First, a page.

Women are feeling more optimistic than ever about achieving their dreams and it's because there's a woman vice president.
Ahead of International Women's Day, a new survey polled 1,000 American women and 1,000 American men to analyze their views on gender equality in the United States and the impact of Vice President Harris' new role.
Half of the women surveyed said they feel more empowered now that a woman is the vice president.
The survey sought out to analyze respondents' views on gender discrimination as a whole in the country and found that there has been progress over the past year.
Compared to last year's survey, conducted by OnePoll on behalf of Vitamin Angels, there was a sharp decline in how many respondents felt there was gender inequality in today's world at 58% - down nearly 20% from last year's survey - at 76%.
Last year's survey also found 63% of respondents worried there will always be gender discrimination in the U.S. - but this has decreased this year to 57%.
Half of women polled in 2020 shared they felt gender discrimination on a near daily basis, however, this year's results show this is down to 39%.
Specifically, in this year's survey, six in 10 respondents (both men and women) polled said having a woman vice president has made them hopeful for the future of women's equality.
The survey also found that 59% of respondents believed that the U.S. can easily have a woman as president within the next 10 years.
Looking at Washington as a whole, 59% of those surveyed shared they think more progress will be made toward women's equality now that more women are playing an active role across the hill.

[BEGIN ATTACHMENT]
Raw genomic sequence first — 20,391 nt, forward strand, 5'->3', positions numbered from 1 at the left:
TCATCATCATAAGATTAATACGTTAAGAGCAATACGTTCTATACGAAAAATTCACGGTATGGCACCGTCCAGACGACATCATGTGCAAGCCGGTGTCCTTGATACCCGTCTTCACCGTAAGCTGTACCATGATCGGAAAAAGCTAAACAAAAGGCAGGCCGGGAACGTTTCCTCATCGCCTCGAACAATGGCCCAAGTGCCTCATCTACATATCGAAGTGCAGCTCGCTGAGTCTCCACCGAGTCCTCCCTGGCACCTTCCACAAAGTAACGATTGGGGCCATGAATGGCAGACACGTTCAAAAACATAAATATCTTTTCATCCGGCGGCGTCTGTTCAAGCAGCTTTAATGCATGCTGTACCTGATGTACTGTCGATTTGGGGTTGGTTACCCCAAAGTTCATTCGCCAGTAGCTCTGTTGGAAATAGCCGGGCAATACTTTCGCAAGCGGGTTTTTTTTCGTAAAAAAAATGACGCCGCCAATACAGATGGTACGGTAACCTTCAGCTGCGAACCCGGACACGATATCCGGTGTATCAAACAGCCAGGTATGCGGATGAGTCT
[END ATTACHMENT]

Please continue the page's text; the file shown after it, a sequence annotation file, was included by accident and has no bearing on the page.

Half of those polled were also in agreement that no matter your party, it's crucial to have more women in leadership positions in Washington.
Further, 66% of those surveyed believe that women are the cornerstone to healthy communities and 51% believe that nutrition plays a key role in empowering women to achieve their greatest potential.
"Nothing is more effective at building strong, sustainable and just societies than the empowerment of women," said Howard Schiffer, Vitamin Angels Founder & President. "At Vitamin Angels, to build a more just world, we start at the very beginning by providing essential nutrients to underserved pregnant women and young children. As families and communities thrive, the path toward equity opens up for all."
Reflecting on their own childhoods, 54% of women polled wished they had more comprehensive and inclusive female role models when they were growing up, compared to 44% of men.
For those polled with a daughter (about 700 respondents), 62% feel they can now tell their daughters that they really can be anything they want to be when they grow up - now that a woman is the vice president.
The majority of women polled (66%) also shared they believe young girls growing up today have more opportunities than they did growing up and 61% also agreed today's young women can truly grow up to be anything they want.
"Research has shown that when women are empowered, communities flourish," said Schiffer, "In order to achieve a more equitable world, women must be given a seat at the table."
Year to year results
- 76% believed there was gender inequality in the world
- 63% worried there will always be gender discrimination in the U.S.
- 50% of women faced gender discrimination nearly every day
- 58% believed there was gender inequality in the world
- 57% worried there will always be gender discrimination in the U.S.
- 39% of women faced gender discrimination nearly every day